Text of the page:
Creating a Parenting Time Schedule
Parents who are divorced or separated, while still sharing custody of their children, will need to establish a parenting plan that includes setting their parenting time with their children. Parenting time sets the time that each parent can physically spend with their child, whether as visitation or the children alternating between each parent’s home. Everything parenting time schedule is different and will be tailored to the needs of each child and family dynamic.
When it comes to establishing parenting time, important factors to consider include:
- The age and maturity of the children.
- The wishes of the children, if old enough.
- The children’s relationship with, and attachment to, each parent.
- The ability of the children to adjust to new environments.
- Special needs of the children or either parent.
- Distance between each parent’s home.
- Flexibility of the children’s or parent’s schedules regarding school, work, activities, etc.
- Ability of the parents to cooperate and stay in communication.
- Childcare needs.
- Transportation abilities.
- Issues with substance abuse, domestic violence, physical ailments, or mental health with either parent.
- Availability and reliability of each parent.
Parenting plans will be proposed to the court judge. For those getting divorced, these plans will be included within the Dissolution of Marriage Decree. The court will always rule in the best interest of the children involved.
According A.R.S. 25-103, Arizona courts find it in the best interest of the child:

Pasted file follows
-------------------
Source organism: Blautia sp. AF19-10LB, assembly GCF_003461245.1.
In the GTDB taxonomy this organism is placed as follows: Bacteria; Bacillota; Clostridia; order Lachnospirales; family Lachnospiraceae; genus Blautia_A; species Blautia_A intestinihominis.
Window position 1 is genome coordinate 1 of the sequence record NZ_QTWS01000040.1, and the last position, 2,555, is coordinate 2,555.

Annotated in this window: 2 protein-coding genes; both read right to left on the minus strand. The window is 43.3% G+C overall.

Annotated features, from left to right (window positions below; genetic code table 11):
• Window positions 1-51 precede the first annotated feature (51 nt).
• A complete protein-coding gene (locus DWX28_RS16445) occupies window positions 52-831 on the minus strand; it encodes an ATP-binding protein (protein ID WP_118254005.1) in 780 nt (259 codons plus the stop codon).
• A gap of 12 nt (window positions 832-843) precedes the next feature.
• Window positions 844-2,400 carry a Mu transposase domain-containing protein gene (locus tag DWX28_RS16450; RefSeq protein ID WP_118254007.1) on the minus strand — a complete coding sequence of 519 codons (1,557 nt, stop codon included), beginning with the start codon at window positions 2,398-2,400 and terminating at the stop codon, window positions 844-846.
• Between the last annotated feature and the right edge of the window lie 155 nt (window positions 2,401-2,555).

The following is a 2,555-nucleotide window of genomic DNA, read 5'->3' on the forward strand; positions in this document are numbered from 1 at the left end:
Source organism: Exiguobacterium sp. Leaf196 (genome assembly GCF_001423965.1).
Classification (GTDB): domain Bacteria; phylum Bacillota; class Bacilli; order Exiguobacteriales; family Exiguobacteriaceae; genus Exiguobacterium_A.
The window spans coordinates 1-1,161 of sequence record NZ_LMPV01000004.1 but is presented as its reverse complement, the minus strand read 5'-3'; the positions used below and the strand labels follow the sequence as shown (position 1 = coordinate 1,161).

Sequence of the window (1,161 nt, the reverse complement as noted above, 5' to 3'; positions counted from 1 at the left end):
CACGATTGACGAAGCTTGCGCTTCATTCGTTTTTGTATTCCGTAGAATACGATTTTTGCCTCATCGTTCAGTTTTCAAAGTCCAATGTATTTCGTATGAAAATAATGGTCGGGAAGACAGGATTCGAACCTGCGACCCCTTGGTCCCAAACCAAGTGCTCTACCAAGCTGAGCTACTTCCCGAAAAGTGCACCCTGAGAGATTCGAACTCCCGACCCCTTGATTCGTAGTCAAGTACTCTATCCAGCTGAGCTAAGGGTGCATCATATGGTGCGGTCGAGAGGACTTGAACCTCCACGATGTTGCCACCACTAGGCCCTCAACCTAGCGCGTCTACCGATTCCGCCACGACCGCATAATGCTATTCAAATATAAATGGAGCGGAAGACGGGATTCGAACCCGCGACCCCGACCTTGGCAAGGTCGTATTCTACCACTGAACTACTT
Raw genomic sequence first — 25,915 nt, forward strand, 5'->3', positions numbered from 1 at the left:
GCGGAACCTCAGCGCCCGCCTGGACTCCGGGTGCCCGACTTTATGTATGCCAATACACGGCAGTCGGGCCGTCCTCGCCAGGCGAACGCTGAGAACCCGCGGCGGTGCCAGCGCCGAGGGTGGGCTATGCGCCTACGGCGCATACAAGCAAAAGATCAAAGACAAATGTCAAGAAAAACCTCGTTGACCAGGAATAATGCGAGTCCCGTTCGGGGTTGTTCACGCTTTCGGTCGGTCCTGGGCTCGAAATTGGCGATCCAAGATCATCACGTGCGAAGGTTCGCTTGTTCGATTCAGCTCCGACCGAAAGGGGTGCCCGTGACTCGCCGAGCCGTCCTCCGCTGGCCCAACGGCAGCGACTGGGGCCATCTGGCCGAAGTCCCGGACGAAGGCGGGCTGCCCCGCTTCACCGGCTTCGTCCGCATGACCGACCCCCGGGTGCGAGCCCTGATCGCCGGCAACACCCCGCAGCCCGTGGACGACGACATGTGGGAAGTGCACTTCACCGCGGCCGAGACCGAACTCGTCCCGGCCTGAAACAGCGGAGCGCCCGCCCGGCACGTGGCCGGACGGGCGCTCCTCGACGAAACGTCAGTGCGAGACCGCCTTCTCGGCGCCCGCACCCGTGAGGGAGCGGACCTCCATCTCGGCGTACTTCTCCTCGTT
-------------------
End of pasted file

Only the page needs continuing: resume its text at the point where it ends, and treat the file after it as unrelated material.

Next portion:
- To have substantial, frequent, meaningful, and continuing parenting time with both parents.
- To have both parents participate in decision-making about the child.
It is common practice for parenting plans to evolve over time. These are referred to as modifications and must be approved by a judge. As children grow up, they will be able to provide input regarding their parenting time schedule. Parenting time may adjust for the changing needs of the children, taking into account their own wishes, their extra-curricular schedules, and their desire to spend time with friends, dating, or at after-school jobs, as well as changes in the parents’ home location, work schedule, or home environment.
Schedules surrounding holidays, and school breaks or vacations, take precedence in parenting time planning. Parents should consider all holidays and school breaks when it comes to creating their parenting time schedule so the time is clearly understood and agreed upon.
Parents who live far apart from each other should consider the impact this long distance will have on their children. Factors such as travel cost, significant time apart from one parent, and missing developmental milestones are among those that should be considered.
Parenting time may be equal, inequal, or long-distance. Courts prefer to begin with a presumption of equal parenting time but may order inequal time when one parent is not capable of caring for the children in a larger capacity.
Common equal parenting plans include one-week-on/one-week-off schedules, as well as the 5-2-2-5 schedule, allowing for more varied days for each parent.
Parenting time is often a highly contested issue in divorce cases. The experienced family law attorneys at Rideout Law Group are able to offer expertise in these cases to act in the best interest of the children involved and prepare the best possible parenting time plan.
Rideout Law Group handles cases throughout the entire state of Arizona, with offices located in Scottsdale and Lake Havasu City. Our attorneys are experienced in handling cases that involve parenting plans. For a free consultation, call 480-584-3328.